The Government's plans to allow some courts to sit in secret to hear evidence from spies were in crisis last night after the House of Lords inflicted a series of blows to the scheme.
The proposals have provoked a civil liberties storm with critics claiming they will undermine fundamental principles of open justice.
Ministers argue the moves are essential to allow the state to defend itself in civil cases - notably against accusations of being complicit in torture - without having to disclose sensitive intelligence material to claimants.
But Tories joined Labour and Liberal Democrat peers to demand a series of changes to the controversial Justice and Security Bill.
First, they voted by a majority of 100 to allow claimants - and not just the Government - to apply for cases to be heard behind closed doors if they thought secret material could help their case.
Moments later they voted by 105 to give judges greater discretion to sit behind closed doors and by 87 to require judges to balance harm caused by disclosing security information against the open administration of justice.
Lord Pannick, the crossbench peer who tabled the three amendments to the Bill, described the Government's proposals as a "departure from the principle of transparent justice". He said a party in a court case should always have the right to see the evidence against him and the chance to answer it.
Lord Pannick added: "Judicial decisions are respected precisely because all the evidence is heard in open court subject to acceptance and judges give a reasoned judgment which explains their decision."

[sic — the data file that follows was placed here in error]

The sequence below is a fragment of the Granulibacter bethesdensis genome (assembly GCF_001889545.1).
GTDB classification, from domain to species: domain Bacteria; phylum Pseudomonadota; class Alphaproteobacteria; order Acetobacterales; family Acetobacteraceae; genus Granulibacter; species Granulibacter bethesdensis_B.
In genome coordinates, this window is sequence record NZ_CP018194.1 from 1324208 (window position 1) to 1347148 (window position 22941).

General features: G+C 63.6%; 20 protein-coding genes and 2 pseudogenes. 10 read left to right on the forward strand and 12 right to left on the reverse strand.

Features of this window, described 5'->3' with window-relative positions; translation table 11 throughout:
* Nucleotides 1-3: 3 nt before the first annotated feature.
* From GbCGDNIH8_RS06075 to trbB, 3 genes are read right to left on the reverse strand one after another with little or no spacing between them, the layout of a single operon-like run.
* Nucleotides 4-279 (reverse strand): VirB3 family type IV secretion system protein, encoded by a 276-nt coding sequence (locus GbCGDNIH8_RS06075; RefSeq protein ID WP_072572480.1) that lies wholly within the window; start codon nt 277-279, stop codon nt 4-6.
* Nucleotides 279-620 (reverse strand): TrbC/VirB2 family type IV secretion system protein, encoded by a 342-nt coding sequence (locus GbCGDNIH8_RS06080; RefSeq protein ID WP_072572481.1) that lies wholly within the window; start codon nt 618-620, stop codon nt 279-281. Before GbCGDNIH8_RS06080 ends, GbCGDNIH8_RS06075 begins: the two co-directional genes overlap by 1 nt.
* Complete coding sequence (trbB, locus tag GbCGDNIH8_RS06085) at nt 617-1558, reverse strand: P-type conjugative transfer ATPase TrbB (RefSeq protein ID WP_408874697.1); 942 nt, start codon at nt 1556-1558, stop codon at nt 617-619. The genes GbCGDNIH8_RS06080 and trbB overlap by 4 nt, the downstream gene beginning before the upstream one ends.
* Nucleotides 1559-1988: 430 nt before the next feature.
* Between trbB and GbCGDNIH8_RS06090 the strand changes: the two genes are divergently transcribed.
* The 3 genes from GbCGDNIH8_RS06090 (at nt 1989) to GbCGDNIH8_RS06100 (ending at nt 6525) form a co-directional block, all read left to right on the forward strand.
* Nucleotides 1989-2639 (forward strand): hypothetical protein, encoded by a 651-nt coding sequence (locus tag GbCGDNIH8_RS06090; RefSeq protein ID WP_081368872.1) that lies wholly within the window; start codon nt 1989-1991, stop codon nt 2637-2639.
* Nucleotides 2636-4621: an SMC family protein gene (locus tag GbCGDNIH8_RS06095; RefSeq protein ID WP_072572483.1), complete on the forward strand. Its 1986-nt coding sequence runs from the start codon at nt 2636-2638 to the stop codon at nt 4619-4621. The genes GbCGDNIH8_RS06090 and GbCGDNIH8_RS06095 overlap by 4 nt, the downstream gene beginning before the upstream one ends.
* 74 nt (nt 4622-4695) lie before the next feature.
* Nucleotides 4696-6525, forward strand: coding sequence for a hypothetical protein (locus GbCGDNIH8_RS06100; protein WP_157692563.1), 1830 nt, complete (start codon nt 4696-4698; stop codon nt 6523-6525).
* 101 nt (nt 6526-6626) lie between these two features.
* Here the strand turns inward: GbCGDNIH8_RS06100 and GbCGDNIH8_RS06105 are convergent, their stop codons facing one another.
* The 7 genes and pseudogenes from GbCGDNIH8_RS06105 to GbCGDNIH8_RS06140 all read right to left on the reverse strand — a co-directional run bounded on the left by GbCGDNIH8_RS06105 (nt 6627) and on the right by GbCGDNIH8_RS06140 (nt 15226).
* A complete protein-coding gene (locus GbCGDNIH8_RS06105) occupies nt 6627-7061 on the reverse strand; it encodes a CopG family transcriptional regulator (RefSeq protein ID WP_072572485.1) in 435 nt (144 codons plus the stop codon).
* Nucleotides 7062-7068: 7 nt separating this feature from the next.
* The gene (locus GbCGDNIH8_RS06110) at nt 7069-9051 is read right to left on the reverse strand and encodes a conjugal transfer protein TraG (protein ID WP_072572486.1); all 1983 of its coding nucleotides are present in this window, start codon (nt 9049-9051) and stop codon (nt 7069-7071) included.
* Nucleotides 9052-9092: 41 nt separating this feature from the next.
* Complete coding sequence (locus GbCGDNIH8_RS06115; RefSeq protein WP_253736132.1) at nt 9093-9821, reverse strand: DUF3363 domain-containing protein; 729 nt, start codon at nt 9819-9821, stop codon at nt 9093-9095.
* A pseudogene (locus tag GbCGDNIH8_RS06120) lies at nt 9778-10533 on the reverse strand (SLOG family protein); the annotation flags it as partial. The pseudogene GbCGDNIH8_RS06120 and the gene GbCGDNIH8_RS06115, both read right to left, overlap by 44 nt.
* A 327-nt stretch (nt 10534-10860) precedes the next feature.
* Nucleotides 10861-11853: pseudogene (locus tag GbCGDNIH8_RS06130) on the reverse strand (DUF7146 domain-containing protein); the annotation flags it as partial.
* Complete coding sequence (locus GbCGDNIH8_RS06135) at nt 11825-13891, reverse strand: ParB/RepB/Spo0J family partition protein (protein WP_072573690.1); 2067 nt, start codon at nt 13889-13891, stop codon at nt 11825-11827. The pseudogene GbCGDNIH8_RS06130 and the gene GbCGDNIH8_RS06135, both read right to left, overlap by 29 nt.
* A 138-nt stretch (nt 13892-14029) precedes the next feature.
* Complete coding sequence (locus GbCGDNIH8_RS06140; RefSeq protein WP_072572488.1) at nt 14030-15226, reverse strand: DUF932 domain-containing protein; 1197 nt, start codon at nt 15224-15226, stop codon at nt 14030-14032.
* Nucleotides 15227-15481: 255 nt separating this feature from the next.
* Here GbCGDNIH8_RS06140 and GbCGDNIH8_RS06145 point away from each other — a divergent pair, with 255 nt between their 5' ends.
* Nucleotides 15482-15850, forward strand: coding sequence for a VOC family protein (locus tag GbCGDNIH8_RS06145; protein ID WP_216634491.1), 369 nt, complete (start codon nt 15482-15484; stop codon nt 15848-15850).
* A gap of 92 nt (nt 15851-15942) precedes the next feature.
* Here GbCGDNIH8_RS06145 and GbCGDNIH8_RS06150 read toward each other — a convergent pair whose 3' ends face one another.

Ministers believe they are wasting millions of pounds of taxpayers' money on settling claims, some of which may have no merit, because it is unable to contest them as the evidence it would wish to produce is top-secret.
The move came after 16 terrorism suspects, including former Guantanamo Bay detainee Binyam Mohamed, received a multi-million-pound payout last November after they claimed they were mistreated by US and British security and intelligence officials.
Baroness Manningham-Buller, director-general at MI5 between 2002 and 2007, told the Lords that presenting classified information in open court would put the lives of secret agents at risk, while at the same time compromising state-of-the-art technology used by the security services.
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